How small does small have to be? Depends on applications, don't you think?
Now think about getting smaller on an entirely different scale, such as moleculor...
Will we incorporate, co-opt, until we merge, at a molecular level, where we become it becoming us?
More details, on into the future, are covered by Ray Kurzweil...
Uploaded on Sep 20, 2009
[Recorded July 13 2009] Ray Kurzweil is a 21st century polymath. He is a scientist, inventor, entrepreneur, author, visionary and futurist. As a scientist and inventor he has pioneered work in optical character recognition (OCR), speech recognition technology, and electronic keyboard instruments. As an entrepreneur, Kurzweil has founded businesses in the fields of OCR, music synthesis, speech recognition, reading technology, virtual reality and financial investment. He is the author of numerous books on health, artificial intelligence (AI), the technological singularity and futurism. The Kurzweilian version of the future is the inevitable merger of humans and intelligent machines.
In this discussion with Computer History Museum Senior Curator Dag Spicer, Kurzweil shares his vision of how technology will re-shape the human body (and culture generally) into one that incorporates advanced technologies into a new type of post-human organism. Kurzweil sees this transformation occurring over the next 20 to 50 years and beginning with the integration of electronic-based systems into the human body. Some decades after that, a further transformation occurs--one based on nanotechnology—which incorporates the manipulation and construction of interfaces and complex systems based on atomic-level structures that merge with and control specific bodily functions and attack its problems (i.e. cancer). Some of the philosophical implications of Kurzweils vision are also discussed.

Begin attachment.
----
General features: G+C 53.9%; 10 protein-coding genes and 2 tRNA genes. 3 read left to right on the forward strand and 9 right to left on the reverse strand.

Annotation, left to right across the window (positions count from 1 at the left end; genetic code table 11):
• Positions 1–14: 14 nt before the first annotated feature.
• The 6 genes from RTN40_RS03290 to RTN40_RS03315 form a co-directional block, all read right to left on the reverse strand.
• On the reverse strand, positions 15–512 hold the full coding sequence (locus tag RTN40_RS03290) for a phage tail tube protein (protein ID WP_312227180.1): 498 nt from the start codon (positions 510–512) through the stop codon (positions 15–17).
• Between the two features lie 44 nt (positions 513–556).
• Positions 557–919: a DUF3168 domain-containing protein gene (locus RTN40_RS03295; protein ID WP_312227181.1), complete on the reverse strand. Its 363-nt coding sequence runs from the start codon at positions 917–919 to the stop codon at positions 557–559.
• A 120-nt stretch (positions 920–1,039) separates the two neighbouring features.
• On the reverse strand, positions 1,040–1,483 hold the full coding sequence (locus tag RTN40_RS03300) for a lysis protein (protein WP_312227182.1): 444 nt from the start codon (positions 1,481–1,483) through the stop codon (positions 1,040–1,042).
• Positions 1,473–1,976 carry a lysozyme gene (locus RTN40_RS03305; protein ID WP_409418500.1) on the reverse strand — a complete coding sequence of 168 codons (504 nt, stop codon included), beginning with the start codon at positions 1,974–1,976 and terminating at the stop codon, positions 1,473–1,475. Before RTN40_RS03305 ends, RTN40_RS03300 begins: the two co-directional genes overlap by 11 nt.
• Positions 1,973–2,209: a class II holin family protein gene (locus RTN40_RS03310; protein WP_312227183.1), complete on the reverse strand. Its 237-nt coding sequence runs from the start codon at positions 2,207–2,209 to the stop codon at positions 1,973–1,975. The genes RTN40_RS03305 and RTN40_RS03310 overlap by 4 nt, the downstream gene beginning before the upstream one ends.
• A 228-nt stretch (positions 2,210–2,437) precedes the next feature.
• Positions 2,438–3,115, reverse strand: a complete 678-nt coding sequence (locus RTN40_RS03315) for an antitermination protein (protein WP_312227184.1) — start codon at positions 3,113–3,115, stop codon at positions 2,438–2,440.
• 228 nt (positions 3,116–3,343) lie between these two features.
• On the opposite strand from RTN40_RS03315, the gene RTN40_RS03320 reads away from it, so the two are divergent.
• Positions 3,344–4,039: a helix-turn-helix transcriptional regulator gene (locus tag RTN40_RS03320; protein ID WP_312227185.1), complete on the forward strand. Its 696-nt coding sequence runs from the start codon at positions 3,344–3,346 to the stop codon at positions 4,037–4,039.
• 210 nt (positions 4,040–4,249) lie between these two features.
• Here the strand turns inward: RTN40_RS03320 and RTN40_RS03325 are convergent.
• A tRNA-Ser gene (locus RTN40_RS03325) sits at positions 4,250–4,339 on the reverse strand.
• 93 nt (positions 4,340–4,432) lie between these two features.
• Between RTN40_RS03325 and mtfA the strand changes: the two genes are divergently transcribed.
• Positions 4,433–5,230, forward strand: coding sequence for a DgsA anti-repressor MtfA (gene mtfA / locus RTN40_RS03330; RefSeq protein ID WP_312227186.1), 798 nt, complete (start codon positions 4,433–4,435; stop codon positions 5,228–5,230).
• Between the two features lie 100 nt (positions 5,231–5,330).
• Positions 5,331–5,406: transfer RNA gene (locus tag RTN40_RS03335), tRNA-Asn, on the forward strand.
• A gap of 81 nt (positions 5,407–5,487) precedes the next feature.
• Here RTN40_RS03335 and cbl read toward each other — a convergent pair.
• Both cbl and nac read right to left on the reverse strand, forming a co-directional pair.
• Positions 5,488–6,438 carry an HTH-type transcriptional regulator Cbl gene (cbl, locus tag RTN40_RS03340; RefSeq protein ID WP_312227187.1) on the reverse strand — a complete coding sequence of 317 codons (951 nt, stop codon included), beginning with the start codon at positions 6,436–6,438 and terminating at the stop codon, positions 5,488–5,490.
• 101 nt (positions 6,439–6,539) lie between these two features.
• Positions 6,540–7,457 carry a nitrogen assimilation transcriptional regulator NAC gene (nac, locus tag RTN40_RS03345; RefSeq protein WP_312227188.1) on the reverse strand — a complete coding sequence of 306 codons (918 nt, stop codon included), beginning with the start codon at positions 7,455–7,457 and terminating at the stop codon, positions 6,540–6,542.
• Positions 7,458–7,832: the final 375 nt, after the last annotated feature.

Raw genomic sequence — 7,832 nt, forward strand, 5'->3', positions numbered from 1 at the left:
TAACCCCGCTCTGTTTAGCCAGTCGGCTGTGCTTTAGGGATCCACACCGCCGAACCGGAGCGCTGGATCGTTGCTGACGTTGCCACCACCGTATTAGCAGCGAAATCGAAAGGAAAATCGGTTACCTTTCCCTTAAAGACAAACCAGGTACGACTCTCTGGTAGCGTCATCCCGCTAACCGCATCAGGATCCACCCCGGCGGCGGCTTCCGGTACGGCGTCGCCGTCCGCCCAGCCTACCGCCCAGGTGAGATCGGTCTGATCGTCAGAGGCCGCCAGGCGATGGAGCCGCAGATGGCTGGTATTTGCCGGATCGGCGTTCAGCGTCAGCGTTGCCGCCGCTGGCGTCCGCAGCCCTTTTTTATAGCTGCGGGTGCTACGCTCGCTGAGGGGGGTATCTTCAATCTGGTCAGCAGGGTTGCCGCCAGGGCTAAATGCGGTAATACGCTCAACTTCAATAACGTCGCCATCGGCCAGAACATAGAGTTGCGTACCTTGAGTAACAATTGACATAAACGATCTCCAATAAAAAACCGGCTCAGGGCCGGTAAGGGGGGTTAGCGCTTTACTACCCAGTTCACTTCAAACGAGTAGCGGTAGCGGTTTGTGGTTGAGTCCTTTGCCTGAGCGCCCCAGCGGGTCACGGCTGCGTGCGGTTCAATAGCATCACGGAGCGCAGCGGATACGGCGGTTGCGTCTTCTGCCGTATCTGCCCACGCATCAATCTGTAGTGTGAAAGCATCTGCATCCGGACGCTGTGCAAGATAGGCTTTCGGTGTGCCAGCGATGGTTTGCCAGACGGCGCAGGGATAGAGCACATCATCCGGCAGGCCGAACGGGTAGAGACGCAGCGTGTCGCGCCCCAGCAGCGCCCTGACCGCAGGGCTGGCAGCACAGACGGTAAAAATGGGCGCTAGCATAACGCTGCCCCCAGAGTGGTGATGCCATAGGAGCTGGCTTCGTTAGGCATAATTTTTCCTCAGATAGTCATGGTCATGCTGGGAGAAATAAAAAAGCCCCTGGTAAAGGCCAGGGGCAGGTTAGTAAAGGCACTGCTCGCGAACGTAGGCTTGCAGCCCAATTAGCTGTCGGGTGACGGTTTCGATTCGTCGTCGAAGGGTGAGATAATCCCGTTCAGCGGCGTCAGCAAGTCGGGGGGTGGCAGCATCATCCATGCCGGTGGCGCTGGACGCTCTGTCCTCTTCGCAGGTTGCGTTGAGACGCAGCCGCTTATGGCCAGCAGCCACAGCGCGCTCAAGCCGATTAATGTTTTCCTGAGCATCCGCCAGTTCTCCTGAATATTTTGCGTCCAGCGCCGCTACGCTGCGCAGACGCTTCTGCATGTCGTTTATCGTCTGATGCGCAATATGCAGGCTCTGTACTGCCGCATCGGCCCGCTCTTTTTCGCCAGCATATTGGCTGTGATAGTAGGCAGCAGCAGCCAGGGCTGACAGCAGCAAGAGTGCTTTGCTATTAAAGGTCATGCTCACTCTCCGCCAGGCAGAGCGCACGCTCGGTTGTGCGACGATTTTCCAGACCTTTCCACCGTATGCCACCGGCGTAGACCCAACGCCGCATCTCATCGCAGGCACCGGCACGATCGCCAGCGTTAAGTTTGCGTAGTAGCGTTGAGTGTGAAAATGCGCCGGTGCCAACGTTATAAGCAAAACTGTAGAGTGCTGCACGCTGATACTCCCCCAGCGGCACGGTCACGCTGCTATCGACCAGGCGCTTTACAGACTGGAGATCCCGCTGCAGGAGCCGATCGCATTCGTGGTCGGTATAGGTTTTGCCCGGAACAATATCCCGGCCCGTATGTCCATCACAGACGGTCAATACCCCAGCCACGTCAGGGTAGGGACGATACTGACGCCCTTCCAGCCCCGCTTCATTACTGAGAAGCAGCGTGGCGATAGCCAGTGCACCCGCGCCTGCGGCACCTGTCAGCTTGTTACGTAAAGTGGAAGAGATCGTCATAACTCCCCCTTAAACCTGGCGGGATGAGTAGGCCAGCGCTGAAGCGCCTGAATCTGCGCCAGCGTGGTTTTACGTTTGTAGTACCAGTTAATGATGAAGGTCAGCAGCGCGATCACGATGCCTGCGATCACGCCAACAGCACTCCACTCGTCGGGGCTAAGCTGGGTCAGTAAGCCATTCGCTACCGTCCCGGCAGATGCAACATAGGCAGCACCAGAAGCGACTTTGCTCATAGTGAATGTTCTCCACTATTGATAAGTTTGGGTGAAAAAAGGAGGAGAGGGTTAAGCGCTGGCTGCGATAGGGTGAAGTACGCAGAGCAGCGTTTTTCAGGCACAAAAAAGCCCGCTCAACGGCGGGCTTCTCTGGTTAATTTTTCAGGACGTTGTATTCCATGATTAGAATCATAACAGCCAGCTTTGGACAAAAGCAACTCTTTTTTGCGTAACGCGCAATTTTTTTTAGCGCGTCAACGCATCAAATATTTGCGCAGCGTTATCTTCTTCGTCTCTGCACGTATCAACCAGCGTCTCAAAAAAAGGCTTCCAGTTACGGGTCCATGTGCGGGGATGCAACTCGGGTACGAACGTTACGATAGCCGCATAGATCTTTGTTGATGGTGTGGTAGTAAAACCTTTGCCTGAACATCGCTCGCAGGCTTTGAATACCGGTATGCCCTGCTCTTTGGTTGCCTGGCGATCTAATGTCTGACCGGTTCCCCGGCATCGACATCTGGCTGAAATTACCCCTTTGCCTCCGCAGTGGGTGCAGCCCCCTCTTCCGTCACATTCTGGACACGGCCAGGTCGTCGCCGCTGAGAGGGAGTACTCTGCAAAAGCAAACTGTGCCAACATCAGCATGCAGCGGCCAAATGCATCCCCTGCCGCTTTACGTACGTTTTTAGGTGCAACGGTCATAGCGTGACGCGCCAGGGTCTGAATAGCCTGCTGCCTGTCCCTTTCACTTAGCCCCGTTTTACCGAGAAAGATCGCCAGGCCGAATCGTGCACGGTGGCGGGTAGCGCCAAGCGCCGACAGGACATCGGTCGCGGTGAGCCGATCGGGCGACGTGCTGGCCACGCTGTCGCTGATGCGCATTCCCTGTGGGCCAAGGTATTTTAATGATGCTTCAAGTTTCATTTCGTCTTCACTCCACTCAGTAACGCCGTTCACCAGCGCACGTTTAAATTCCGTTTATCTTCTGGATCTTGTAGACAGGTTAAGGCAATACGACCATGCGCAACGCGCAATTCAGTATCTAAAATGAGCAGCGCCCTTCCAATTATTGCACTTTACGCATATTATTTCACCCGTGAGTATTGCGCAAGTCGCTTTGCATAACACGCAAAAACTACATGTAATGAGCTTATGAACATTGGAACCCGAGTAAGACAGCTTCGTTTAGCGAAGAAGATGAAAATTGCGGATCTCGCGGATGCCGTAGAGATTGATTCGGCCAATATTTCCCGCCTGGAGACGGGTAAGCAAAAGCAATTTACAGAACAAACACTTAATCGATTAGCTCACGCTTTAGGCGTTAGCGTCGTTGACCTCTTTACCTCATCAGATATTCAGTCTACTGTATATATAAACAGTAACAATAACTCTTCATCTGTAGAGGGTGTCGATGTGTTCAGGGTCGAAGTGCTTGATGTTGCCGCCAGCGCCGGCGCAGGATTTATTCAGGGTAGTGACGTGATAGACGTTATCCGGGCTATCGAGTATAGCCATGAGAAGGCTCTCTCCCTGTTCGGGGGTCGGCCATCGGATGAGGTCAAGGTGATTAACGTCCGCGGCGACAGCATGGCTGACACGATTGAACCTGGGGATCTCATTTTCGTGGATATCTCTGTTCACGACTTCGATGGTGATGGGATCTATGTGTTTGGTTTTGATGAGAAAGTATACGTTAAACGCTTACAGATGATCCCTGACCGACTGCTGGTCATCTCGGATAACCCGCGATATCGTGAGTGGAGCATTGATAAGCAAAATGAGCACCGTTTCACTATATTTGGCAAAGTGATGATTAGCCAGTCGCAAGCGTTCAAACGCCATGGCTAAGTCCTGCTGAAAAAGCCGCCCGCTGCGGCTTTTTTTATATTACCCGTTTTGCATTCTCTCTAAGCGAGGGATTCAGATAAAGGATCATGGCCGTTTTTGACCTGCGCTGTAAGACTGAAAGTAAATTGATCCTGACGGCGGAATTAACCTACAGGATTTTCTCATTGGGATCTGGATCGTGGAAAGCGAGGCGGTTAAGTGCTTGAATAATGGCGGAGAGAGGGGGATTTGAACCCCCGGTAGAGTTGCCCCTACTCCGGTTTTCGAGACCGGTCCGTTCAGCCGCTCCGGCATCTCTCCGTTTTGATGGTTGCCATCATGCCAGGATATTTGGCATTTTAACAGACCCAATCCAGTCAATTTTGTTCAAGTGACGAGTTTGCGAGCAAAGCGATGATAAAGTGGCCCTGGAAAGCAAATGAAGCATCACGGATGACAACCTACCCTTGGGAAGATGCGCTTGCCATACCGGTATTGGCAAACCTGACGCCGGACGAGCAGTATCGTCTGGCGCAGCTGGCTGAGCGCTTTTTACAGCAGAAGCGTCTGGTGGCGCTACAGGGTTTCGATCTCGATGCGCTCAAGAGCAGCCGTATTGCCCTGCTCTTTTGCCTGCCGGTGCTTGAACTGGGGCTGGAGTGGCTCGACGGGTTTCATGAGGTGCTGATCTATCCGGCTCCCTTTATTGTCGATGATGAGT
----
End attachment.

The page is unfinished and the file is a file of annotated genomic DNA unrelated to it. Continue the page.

Science & Technology
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